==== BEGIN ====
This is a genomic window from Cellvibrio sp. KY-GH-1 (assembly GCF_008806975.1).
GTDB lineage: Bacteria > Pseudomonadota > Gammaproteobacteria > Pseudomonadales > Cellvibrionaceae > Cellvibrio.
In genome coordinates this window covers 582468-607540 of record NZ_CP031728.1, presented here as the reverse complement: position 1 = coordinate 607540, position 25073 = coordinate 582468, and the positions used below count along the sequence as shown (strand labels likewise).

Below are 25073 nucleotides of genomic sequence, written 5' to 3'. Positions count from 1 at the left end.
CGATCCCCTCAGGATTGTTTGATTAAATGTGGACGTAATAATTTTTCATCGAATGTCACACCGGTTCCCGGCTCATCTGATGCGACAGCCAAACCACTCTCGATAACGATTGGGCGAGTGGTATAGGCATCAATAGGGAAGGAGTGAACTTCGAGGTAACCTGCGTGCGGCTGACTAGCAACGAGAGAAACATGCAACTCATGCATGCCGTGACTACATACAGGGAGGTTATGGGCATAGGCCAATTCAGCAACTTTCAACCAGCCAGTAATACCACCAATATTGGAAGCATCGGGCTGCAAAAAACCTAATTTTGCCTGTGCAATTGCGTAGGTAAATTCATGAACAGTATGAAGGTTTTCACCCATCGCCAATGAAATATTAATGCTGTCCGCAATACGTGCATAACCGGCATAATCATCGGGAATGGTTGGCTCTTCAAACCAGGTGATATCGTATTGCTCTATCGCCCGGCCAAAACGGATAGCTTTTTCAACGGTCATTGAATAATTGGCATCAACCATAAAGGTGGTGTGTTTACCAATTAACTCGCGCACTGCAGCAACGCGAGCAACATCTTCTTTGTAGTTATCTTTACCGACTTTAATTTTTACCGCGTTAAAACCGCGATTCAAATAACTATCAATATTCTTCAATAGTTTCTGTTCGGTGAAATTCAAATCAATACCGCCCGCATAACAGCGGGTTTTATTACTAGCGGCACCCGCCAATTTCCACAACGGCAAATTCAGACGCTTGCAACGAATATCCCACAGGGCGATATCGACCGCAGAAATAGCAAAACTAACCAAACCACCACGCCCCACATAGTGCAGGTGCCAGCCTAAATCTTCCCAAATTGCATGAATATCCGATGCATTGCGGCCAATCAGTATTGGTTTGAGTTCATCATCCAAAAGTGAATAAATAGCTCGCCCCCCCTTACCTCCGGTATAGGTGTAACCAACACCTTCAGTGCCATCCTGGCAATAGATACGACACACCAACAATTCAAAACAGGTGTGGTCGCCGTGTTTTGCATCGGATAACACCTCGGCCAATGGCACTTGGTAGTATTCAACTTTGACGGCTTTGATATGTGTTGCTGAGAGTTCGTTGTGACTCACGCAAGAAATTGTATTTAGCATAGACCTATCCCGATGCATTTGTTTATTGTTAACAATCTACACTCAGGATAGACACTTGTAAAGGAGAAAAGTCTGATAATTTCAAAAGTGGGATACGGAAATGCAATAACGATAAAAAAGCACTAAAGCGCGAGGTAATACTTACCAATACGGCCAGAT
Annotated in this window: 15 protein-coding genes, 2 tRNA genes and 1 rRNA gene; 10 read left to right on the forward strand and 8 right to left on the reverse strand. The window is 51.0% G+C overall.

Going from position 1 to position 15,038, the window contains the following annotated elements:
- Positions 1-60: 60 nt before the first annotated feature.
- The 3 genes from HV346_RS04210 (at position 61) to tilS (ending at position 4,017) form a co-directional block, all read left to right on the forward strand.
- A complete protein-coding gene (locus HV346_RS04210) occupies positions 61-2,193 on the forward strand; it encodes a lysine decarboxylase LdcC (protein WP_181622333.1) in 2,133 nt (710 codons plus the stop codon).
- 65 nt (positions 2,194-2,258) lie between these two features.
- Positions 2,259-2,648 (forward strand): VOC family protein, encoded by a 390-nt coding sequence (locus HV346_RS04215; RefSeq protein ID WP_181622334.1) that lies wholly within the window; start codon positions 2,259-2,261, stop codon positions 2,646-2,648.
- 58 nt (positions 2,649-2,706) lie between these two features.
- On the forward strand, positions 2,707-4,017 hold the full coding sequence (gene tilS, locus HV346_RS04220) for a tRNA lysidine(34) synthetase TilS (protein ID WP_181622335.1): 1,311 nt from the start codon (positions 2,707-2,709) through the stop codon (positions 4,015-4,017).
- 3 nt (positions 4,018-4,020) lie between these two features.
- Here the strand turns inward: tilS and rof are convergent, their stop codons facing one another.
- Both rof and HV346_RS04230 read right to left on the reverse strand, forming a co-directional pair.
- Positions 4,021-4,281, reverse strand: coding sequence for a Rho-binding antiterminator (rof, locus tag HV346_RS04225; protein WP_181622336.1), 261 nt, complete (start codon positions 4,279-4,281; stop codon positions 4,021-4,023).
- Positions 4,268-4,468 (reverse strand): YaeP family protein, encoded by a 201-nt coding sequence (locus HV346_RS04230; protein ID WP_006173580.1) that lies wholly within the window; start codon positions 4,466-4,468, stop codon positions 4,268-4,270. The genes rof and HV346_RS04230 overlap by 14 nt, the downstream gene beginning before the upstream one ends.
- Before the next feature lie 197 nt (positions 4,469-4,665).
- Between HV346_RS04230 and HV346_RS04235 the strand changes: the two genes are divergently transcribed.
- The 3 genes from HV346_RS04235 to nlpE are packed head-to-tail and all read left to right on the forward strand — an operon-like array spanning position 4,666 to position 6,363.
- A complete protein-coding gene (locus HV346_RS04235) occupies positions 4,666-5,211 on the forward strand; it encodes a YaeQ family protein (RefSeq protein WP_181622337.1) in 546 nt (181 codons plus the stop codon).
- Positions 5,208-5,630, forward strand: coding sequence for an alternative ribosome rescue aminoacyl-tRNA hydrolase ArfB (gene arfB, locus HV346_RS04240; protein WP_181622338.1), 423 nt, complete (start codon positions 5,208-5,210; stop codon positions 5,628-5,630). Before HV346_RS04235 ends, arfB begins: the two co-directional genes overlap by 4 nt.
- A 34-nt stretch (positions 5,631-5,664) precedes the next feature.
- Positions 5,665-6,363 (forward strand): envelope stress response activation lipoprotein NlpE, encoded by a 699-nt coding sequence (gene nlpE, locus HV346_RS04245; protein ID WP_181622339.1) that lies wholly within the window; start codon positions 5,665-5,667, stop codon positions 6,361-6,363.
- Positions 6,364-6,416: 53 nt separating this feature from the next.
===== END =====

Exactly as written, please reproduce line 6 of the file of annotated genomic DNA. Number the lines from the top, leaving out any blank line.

Annotated in this window: 15 protein-coding genes, 2 tRNA genes and 1 rRNA gene; 10 read left to right on the forward strand and 8 right to left on the reverse strand. The window is 51.0% G+C overall.